Sentleger, Sir Edward Bellengam, and Sir James Crofte, amongst other matters is found registered as followeth :— Folios 73 and 74–In July, 35 Hen. VIII., the counties of Tipperary, Waterford, Kilkenny, and Wexford were commanded, upon a general hosting proclaimed, instead of their rising out and carriages to that hosting, to cause indifferently to be cessed within every of those counties, so much money as should serve for the furniture of three score kerne for a quarter of a year; viz., 204!. 13s. 4d. ster., for 240 kerne. Folio 74—The same month, upon the same general hosting, are likewise cessed in money for a quarter of a year, viz., the counties of Kildare and Catherloughe for 120 kerne, Uriell for 60 kerne, Westmeath, Eastmeath, and Dublin for 240 kerne. Total, 420 kerne, for a quarter of a year, 6471. 10s. Folios 74 and 76. —The carriages due for the same general hosting converted into money, and also cessed and levied at 2s. 8d. a day for every cart for 30 days, viz., upon the rest of the county of Dublin for 48 carts, 1921.; the rest of the county of Meath for 76 carts, 304!. ; besides the risings out of the gentlemen and their men bound to serve. And that the carriages and rising out for the general hostings have been converted and levied in money, may appear in sundry records of years precedent, and amongst others in the Rolls of the Pipe of 11 Hen. VIII., 20 Hen. VII, and other years. Folio 162–On 20th May, 36 Hen. VIII., 240 spears of galloglas were cessed for two days and two nights in every barony within the English Pale:–1, 1867. 13s. 4d. ster. Folio 213. – On 18th November, 38 Henry VIII., 400 galloglas were retained for half a quarter of a year, and towards their charges and entertainment 400 marks were imposed and cessed upon the counties of Dublin, Kildare, Uriell, and Meath, and 40/. on Westmeath. Folio 214a–On 27 February, I Edw. VI, a book was delivered to the Lord Deputy and Council of such cesses as had been concluded on by their Lordships. It was delivered to John Rian” “to make out process for the rest.” * Folios 215 and 220. — Also, the same 27th February, a cesse imposed upon the counties of Dublin, Kildare, Meath, Westmeath, Uriell, and the Polles, at the rate of 68, upon the plowland, for the retaining of 200 spears of galloglas, 2101.12s. Folios 230 and 231.-On 28th April 1547, a general hosting proclaimed for 21 days, 18s. 8d. upon every plowland; total 695l. 16d.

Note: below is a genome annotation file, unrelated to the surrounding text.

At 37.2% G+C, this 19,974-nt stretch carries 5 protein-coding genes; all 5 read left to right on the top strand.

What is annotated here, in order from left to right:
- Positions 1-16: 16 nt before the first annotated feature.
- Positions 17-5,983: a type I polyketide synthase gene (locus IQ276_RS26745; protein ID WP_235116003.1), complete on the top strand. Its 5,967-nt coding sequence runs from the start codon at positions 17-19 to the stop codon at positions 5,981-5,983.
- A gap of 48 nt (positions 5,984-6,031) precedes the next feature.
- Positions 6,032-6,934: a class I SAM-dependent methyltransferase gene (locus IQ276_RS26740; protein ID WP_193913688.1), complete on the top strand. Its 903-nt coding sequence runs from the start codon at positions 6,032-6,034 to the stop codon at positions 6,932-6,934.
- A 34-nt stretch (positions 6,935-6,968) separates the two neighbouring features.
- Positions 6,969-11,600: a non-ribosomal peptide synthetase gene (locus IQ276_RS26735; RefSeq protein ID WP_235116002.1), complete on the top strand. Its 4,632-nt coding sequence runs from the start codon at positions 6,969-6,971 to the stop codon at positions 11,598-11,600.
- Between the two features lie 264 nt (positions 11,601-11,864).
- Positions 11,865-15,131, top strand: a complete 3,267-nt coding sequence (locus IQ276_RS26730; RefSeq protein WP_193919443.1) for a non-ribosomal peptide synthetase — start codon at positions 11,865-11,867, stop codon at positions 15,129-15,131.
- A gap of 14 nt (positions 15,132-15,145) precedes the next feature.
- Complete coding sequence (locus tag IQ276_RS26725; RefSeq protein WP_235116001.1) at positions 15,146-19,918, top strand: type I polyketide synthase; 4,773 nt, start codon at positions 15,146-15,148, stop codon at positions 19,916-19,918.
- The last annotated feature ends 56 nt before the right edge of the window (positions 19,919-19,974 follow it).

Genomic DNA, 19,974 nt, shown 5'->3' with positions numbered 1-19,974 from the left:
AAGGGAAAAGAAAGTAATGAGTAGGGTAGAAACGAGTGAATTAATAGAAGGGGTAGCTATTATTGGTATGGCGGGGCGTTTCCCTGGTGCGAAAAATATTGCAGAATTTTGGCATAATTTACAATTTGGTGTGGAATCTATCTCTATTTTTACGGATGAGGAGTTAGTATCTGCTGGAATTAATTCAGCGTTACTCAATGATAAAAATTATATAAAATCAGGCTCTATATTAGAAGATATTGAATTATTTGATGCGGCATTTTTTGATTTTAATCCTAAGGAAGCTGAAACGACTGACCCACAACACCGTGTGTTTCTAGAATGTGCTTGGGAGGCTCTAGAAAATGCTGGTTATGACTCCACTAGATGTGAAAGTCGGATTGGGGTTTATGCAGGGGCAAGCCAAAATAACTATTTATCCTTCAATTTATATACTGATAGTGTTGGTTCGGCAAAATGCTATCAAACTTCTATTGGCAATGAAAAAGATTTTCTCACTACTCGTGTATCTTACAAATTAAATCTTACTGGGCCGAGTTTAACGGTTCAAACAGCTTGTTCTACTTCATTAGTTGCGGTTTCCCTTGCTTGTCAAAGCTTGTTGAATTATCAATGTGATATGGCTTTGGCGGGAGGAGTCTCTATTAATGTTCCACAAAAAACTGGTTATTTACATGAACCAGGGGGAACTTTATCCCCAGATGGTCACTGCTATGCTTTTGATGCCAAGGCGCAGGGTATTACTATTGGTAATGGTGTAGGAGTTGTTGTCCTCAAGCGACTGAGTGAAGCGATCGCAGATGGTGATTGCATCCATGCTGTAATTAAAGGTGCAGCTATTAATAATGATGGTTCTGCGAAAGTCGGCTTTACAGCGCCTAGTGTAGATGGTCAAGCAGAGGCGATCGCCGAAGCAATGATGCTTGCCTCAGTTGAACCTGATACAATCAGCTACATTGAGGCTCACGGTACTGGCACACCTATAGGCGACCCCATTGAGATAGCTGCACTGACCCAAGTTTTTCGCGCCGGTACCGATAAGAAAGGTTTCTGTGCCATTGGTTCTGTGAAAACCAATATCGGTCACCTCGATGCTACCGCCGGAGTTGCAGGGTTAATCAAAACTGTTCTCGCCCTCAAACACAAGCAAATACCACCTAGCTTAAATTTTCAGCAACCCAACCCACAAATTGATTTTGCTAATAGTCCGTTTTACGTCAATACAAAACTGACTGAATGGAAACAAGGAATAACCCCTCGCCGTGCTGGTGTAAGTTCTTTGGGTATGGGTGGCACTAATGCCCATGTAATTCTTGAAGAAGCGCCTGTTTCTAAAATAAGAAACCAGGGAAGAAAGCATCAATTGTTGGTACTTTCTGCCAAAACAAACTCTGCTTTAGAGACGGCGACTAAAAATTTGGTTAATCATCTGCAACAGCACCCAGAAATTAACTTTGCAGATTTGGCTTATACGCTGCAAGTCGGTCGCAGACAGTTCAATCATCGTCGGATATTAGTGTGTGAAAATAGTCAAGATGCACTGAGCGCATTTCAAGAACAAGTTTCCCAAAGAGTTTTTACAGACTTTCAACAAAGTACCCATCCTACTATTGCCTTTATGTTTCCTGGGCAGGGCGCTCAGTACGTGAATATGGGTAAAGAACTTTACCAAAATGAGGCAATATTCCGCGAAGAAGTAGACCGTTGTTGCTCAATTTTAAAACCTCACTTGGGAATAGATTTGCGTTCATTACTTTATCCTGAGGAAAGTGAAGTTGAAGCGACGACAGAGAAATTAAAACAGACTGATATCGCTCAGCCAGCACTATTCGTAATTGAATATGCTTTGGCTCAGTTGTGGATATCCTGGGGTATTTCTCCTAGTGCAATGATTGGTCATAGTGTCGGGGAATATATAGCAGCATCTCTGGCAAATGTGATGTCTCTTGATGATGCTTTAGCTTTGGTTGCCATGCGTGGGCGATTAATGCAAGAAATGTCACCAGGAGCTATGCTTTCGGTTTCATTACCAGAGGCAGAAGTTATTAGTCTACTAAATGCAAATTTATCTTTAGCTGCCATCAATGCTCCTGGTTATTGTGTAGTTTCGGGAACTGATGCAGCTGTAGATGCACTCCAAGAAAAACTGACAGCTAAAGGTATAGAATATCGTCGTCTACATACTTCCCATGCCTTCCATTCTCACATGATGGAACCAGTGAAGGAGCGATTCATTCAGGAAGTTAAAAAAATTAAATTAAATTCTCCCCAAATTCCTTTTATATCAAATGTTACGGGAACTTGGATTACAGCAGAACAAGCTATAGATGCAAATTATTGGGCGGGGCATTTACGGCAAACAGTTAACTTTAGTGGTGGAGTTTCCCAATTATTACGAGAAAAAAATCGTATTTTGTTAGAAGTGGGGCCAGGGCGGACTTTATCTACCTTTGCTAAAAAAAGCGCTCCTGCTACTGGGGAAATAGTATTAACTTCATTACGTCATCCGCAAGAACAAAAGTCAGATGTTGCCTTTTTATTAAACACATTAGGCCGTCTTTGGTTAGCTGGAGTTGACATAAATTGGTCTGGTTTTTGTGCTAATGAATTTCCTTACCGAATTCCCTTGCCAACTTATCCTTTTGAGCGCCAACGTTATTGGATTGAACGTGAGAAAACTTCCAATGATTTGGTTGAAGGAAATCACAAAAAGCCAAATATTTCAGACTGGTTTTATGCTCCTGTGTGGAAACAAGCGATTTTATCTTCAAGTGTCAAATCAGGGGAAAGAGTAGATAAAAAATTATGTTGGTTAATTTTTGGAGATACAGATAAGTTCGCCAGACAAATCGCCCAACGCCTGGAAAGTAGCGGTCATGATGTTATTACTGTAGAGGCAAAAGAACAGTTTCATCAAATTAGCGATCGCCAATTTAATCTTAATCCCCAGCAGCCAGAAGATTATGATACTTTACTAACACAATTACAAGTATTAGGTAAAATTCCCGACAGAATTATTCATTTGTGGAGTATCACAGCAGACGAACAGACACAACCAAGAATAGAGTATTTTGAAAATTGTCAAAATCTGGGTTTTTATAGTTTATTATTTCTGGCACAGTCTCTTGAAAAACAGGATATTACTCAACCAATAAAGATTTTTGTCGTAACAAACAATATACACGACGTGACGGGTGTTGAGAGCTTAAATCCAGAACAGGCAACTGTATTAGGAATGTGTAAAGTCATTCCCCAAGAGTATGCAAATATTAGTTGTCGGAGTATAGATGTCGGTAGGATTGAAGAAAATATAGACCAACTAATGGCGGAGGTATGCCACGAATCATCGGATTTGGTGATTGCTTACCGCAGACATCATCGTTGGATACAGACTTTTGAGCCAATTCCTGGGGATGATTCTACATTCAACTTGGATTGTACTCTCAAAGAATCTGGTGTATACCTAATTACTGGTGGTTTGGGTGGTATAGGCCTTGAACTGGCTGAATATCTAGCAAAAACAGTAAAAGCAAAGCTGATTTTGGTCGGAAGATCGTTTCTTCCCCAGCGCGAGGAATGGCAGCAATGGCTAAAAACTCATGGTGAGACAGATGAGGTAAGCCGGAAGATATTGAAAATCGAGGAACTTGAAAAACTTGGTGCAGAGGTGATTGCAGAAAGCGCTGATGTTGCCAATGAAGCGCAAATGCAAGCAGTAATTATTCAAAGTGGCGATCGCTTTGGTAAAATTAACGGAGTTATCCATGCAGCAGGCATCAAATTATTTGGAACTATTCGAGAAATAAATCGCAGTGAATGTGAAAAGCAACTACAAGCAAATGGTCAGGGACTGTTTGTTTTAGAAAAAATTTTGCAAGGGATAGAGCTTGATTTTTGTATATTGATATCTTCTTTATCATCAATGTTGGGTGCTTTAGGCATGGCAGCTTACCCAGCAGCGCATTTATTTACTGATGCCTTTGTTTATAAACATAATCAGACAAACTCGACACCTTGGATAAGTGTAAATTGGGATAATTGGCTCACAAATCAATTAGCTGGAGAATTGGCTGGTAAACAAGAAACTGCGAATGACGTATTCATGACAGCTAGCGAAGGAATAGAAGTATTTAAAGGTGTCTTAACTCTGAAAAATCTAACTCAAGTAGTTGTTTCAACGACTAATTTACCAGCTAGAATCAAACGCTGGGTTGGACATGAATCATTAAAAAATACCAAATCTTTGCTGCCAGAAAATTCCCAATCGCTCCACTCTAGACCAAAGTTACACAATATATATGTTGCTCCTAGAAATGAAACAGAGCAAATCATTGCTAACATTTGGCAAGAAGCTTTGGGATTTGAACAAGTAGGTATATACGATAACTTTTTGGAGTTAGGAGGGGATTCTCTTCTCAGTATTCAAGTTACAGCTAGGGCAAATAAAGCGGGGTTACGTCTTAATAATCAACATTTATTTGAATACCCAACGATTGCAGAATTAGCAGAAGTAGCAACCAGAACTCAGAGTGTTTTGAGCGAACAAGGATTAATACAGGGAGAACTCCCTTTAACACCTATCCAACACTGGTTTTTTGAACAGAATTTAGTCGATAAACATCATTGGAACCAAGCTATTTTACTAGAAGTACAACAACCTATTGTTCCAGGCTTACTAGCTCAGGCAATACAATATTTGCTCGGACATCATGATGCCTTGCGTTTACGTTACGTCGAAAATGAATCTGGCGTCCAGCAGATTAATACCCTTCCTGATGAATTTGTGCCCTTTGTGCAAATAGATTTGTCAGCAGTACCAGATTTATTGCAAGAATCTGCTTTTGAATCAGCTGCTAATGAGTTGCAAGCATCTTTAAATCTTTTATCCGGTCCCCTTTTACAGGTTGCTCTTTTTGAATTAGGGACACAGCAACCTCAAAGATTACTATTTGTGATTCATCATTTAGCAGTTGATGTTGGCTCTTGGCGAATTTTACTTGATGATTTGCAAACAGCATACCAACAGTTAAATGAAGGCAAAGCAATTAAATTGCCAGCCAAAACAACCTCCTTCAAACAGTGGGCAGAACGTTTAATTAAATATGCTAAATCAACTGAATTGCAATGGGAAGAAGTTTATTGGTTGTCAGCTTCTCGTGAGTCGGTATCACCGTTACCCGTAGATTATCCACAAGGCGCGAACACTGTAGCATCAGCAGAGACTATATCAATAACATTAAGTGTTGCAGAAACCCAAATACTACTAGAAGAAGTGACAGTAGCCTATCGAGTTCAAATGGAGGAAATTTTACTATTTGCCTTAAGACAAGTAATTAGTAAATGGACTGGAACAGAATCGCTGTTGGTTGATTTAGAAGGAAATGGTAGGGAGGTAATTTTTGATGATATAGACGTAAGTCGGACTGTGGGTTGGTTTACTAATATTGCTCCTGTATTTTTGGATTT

* Note in the margin —“That book since Ryan's death is lost,” &c.
Folios 25I and 252–18th May, 2 Edw. VI., a general hosting proclaimed for 30 days. The carriages and rising out due by the county of Louth to that hosting were converted and cessed in money at 100l. Also for the hosting last afore that one, 100l. Folio 263.−Also, last of February, 3 Edw. VI., cessed upon the baronies of Meath, except Farbill and Fertullaghe, so many carts towards building and fortifying in Offaley as to certain of the Lords and others of the Council nominated should be thought requisite. Also the same year, towards the fortifying in Leix, cessed on the baronies of the county of Dublin, 19 carts, furnished. Folio 264.—On 10th June, 3 Edw. WI, cessed by the Lord Deputy and Council, upon the county of Dublin, 17 carts, for carriage of great timber to the fort in Leix, 45l. 6s. 8d. Irish. Folio 291–On 31 October, 3 Edw. VI., for the victualling of the fort in Leix, called the Protector, was cessed on the counties of Dublin, Kildare, and Carlaghe, and the baronies of Rathtowth, Dece, and Donboine, in Meath:—Wheat, 2,400 pecks for 3s. Irish the peck, or 2s. ster. Beer malt, 1,040 pecks, for like price. Oat malt, 2,080 pecks for 22d. Irish the peck, or 14d. ster. Beeves, 440 for 12s. Irish, or 8s. ster. And likewise cessed upon the county of Meath (except those baronies) and on the barony of Carbry, in the county of Kildare, with certain other baronies in Westmeath, which, at the last cesse, was charged with Meath :—Wheat, 2,400 pecks. Beer malt, 1,040 pecks. Oat malt, 2,080 pecks. Carriage, 4d. Irish every garran, and 6d. Irish every driver, a day. Moreover, a cesse of beeves for the same purpose. At that time there also lay soldiers at cesse in the English Pale. At the fort lay but 300 men, and as many at the other fort. The county of Kilkenny was then cessed with corn sufficient to the victualling of Leighlin Bridge, and the county of Tipperary for the victualling of Captain Watkyn Ap Howell and his retinue, which were light horsemen, lying in the county of Tipperary. " “Nota, also, that part of the bands lay at Athlone, which was victualled of the Kellies, and part at Armagh, and part attending on Sir Edward Bellingam, and otherwise travailing at his appointment.” Folio 292—Departure of Sir Edward Bellingam, 16th Dec., 3 Edw. VI., and Sir Francis Brian chosen Lord Justice, 27th Dec., same year, who continued about a year; and then Sir Wm. Brabazon was Lord Justice, in March, 4 Edw. VI. Folio 306.-8th July, 4 Edw. VI., a general hosting against the Cavenaughes. Folio 312–27th August 1551, Sir James Crofte, then being Deputy, an order for due accompt and notice to be given to the chief captains of the forts of Leix and Offayly, by the pur